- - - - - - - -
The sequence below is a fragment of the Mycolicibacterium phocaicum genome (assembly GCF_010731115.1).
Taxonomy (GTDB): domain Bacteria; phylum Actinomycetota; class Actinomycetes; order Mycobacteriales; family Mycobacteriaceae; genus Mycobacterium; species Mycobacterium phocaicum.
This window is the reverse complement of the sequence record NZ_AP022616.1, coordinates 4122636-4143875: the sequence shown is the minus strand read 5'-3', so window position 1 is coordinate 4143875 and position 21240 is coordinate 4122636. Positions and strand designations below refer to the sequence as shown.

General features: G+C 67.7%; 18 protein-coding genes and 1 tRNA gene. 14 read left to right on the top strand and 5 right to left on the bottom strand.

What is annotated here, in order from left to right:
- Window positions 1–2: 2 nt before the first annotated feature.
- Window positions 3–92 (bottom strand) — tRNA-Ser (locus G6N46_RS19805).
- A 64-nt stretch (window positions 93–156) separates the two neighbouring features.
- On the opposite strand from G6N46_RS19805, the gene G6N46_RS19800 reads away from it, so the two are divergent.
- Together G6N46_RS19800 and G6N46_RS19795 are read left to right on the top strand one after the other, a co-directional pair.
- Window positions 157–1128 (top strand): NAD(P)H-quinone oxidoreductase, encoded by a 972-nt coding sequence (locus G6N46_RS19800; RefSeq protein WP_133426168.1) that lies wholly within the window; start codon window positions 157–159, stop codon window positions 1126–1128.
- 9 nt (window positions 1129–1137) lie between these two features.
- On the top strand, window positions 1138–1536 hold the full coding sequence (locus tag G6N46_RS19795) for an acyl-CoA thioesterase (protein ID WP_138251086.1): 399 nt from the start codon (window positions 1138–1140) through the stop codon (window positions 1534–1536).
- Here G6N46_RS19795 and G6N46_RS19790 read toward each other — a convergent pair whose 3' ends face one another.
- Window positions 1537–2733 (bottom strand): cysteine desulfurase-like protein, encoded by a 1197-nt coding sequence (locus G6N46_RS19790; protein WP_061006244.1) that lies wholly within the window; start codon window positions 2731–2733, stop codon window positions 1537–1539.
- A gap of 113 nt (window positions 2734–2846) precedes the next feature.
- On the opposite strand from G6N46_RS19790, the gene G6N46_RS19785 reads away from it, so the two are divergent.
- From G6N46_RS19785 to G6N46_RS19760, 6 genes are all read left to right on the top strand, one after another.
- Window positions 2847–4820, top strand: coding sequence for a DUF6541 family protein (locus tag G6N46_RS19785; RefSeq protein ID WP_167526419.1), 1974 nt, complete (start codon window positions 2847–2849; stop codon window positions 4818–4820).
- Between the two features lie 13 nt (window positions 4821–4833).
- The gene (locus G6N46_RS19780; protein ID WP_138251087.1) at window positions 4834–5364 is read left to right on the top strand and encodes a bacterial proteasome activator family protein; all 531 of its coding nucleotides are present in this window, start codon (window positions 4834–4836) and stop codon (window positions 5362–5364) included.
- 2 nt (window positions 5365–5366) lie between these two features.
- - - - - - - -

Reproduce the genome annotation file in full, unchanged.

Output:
The sequence below is a fragment of the Mycolicibacterium phocaicum genome (assembly GCF_010731115.1).
Taxonomy (GTDB): domain Bacteria; phylum Actinomycetota; class Actinomycetes; order Mycobacteriales; family Mycobacteriaceae; genus Mycobacterium; species Mycobacterium phocaicum.
This window is the reverse complement of the sequence record NZ_AP022616.1, coordinates 4122636-4143875: the sequence shown is the minus strand read 5'-3', so window position 1 is coordinate 4143875 and position 21240 is coordinate 4122636. Positions and strand designations below refer to the sequence as shown.

General features: G+C 67.7%; 18 protein-coding genes and 1 tRNA gene. 14 read left to right on the top strand and 5 right to left on the bottom strand.

What is annotated here, in order from left to right:
- Window positions 1–2: 2 nt before the first annotated feature.
- Window positions 3–92 (bottom strand) — tRNA-Ser (locus G6N46_RS19805).
- A 64-nt stretch (window positions 93–156) separates the two neighbouring features.
- On the opposite strand from G6N46_RS19805, the gene G6N46_RS19800 reads away from it, so the two are divergent.
- Together G6N46_RS19800 and G6N46_RS19795 are read left to right on the top strand one after the other, a co-directional pair.
- Window positions 157–1128 (top strand): NAD(P)H-quinone oxidoreductase, encoded by a 972-nt coding sequence (locus G6N46_RS19800; RefSeq protein WP_133426168.1) that lies wholly within the window; start codon window positions 157–159, stop codon window positions 1126–1128.
- 9 nt (window positions 1129–1137) lie between these two features.
- On the top strand, window positions 1138–1536 hold the full coding sequence (locus tag G6N46_RS19795) for an acyl-CoA thioesterase (protein ID WP_138251086.1): 399 nt from the start codon (window positions 1138–1140) through the stop codon (window positions 1534–1536).
- Here G6N46_RS19795 and G6N46_RS19790 read toward each other — a convergent pair whose 3' ends face one another.
- Window positions 1537–2733 (bottom strand): cysteine desulfurase-like protein, encoded by a 1197-nt coding sequence (locus G6N46_RS19790; protein WP_061006244.1) that lies wholly within the window; start codon window positions 2731–2733, stop codon window positions 1537–1539.
- A gap of 113 nt (window positions 2734–2846) precedes the next feature.
- On the opposite strand from G6N46_RS19790, the gene G6N46_RS19785 reads away from it, so the two are divergent.
- From G6N46_RS19785 to G6N46_RS19760, 6 genes are all read left to right on the top strand, one after another.
- Window positions 2847–4820, top strand: coding sequence for a DUF6541 family protein (locus tag G6N46_RS19785; RefSeq protein ID WP_167526419.1), 1974 nt, complete (start codon window positions 2847–2849; stop codon window positions 4818–4820).
- Between the two features lie 13 nt (window positions 4821–4833).
- The gene (locus G6N46_RS19780; protein ID WP_138251087.1) at window positions 4834–5364 is read left to right on the top strand and encodes a bacterial proteasome activator family protein; all 531 of its coding nucleotides are present in this window, start codon (window positions 4834–4836) and stop codon (window positions 5362–5364) included.
- 2 nt (window positions 5365–5366) lie between these two features.